Russell: We had played places that were really cool that are less on the map, like the Santa Monica Civic Auditorium. We played that in the ’70s, when we were still living in London. That was the place too where we had seen the T.A.M.I. Show [in 1964]. That was one of the best all-time concerts when we were in high school: The Rolling Stones, James Brown, the Beach Boys, the Supremes. So to get to play the Civic on our own, coming back from London on the success of the “Kimono My House” album, it was really special.
Was KROQ the first L.A. radio station to play your music? Did it start with the “Cool Places” single?
Russell: No. They were playing “Whomp That Sucker,” which predated that, and “Angst in My Pants” too. We really owe so much of what was happening with the band in the ’80s to them, because they treated Sparks’ music [not] like some kind of outsider music, but really part of their mainstream music.
Then, that resulted in [us] playing a lot of places around Los Angeles, like Magic Mountain, which had a KROQ event almost every Friday or Saturday; we would play those shows regularly. They were these amazing evenings that were really wild nights. They were fantastic.
Speaking of Magic Mountain, you appeared as the amusement park band in the 1977 film “Rollercoaster,” and that’s where your scenes were shot. What was it like working in a disaster movie?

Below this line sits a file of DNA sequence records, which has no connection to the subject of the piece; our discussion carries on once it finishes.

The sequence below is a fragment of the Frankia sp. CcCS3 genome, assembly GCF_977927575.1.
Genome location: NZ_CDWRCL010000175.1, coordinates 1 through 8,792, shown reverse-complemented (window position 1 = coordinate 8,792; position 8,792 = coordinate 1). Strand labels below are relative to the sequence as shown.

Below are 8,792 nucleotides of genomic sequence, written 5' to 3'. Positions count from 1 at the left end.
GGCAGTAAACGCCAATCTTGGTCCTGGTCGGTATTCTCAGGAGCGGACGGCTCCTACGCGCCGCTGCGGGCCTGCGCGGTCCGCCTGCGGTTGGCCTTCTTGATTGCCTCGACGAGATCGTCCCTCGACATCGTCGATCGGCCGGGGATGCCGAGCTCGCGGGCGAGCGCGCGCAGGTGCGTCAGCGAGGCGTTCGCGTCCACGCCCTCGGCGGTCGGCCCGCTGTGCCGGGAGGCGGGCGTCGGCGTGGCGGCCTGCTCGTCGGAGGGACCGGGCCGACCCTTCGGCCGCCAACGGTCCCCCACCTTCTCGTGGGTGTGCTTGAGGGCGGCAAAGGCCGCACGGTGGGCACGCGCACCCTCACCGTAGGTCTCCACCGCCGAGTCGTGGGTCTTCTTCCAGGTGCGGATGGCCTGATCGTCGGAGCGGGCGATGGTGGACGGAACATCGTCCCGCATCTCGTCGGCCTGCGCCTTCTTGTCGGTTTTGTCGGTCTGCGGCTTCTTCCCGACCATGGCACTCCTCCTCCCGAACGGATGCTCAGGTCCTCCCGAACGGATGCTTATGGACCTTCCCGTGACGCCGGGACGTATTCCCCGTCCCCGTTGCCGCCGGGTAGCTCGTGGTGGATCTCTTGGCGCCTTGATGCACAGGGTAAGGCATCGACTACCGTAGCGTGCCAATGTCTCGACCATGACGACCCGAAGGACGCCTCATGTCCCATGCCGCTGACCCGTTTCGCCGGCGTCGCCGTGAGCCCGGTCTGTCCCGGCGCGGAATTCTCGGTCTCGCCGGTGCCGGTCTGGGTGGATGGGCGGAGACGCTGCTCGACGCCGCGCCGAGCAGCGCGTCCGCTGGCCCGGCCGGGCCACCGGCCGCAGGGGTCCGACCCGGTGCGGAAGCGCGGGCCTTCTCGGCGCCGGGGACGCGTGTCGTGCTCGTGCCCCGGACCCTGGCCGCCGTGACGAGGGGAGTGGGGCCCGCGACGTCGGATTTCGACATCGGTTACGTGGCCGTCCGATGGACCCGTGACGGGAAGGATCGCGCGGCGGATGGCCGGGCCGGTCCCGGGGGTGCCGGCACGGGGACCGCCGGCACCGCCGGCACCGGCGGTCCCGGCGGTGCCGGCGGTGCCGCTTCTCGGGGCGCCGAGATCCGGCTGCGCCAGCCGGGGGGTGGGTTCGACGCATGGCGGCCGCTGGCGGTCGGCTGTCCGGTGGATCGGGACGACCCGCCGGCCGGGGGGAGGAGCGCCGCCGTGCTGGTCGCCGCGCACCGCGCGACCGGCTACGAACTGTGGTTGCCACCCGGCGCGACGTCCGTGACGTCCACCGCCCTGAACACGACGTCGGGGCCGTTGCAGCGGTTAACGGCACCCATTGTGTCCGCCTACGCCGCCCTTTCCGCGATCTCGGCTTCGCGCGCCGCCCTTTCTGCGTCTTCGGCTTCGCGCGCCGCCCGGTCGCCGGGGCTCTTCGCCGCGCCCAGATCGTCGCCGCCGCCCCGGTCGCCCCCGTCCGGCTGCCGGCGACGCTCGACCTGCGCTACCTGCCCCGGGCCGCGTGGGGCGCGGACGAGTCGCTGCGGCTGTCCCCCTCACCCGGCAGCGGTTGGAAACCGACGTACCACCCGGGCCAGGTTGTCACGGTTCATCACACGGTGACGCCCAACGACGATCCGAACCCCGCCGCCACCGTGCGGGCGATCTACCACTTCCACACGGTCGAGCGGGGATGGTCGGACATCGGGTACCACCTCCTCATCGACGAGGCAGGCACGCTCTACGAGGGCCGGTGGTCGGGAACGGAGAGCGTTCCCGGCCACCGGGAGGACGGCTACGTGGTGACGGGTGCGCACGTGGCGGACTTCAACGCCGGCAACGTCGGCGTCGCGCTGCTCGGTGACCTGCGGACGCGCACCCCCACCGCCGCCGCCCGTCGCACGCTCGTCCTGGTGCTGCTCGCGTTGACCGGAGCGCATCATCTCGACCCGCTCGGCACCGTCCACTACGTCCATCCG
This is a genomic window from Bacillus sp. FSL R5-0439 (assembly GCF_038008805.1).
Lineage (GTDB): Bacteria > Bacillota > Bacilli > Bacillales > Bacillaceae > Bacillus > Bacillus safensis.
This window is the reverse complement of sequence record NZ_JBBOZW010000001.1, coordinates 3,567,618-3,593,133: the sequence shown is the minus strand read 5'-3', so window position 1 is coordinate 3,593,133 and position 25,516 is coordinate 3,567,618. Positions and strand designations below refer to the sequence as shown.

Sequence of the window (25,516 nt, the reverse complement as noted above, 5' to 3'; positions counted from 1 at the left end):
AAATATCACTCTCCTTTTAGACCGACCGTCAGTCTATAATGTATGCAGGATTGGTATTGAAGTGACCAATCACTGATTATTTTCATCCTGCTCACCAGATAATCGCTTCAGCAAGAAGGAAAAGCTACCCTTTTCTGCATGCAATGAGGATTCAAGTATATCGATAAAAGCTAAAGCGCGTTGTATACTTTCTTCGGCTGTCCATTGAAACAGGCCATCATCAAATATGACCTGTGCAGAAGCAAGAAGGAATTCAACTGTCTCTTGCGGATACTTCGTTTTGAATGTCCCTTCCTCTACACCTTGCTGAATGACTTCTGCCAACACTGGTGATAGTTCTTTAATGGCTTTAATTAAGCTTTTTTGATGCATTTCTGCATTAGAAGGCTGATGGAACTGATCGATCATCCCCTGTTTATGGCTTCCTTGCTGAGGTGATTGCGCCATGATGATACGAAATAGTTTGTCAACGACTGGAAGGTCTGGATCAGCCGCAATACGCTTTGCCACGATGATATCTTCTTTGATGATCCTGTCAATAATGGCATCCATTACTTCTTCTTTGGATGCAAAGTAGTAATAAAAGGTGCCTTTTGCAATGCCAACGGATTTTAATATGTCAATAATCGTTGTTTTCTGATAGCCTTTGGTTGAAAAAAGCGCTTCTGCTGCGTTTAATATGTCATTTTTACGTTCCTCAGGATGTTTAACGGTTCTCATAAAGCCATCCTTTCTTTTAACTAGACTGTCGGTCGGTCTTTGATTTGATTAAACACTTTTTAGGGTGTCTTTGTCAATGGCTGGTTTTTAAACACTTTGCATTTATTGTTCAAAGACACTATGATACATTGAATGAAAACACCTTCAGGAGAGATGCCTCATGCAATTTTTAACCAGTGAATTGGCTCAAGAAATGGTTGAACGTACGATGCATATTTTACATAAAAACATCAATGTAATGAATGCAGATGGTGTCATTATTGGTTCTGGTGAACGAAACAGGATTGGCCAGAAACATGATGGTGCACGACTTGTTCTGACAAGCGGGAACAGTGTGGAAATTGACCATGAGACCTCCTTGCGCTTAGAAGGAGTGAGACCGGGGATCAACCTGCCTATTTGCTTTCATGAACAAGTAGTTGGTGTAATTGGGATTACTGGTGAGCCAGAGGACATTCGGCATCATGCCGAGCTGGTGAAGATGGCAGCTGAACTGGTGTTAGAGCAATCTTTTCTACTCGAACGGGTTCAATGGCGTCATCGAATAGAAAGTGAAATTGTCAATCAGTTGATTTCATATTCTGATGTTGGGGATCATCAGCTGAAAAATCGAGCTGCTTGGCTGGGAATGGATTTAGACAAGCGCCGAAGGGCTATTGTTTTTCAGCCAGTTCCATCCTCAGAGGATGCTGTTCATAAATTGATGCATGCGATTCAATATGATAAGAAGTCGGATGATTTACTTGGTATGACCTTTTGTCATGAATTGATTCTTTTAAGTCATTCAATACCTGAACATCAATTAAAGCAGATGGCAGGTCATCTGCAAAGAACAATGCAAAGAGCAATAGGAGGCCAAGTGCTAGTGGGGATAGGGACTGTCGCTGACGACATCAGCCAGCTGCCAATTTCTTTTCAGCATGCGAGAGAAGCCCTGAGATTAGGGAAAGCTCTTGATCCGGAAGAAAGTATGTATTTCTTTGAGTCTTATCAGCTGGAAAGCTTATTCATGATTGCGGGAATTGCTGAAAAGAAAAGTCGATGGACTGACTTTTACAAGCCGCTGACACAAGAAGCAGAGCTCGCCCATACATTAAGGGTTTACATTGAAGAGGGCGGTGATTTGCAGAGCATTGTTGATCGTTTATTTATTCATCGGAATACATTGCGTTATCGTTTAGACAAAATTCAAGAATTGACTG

Ron: I thought it was cool. They told us this movie was going to be bigger than “Jaws.” It’s kind of a strange thing looking back, because the movie is considered so cheesy in a way. But also, the other thing is that so many people first heard of Sparks from “Rollercoaster,” which was really weird to us. It was also strange because we were playing in front of people who were being paid to be excited.
Russell: We didn’t think it was the best movie ever made, but it had Henry Fonda and Richard Widmark and George Segal. So we always just joked that, “Yeah, it was our first movie, and we costarred with Henry Fonda.”
The song “Pacific Standard Time,” from your latest album, “A Steady Drip, Drip, Drip,” is a kind of atypical tribute to L.A. What were you trying to say with it?
Ron: The song is a commentary about loving the area, but with kind of a more nostalgic, darker tone. Not darker in a sinister way but more of a melancholy feel. The thought of “melancholy” and “Los Angeles” are not usually linked together, but there is that — at least for us. So much of the time, Los Angeles is reflected in “blue skies and sunshine,” and in this song, the fog is moving in. And that’s a part of life as well.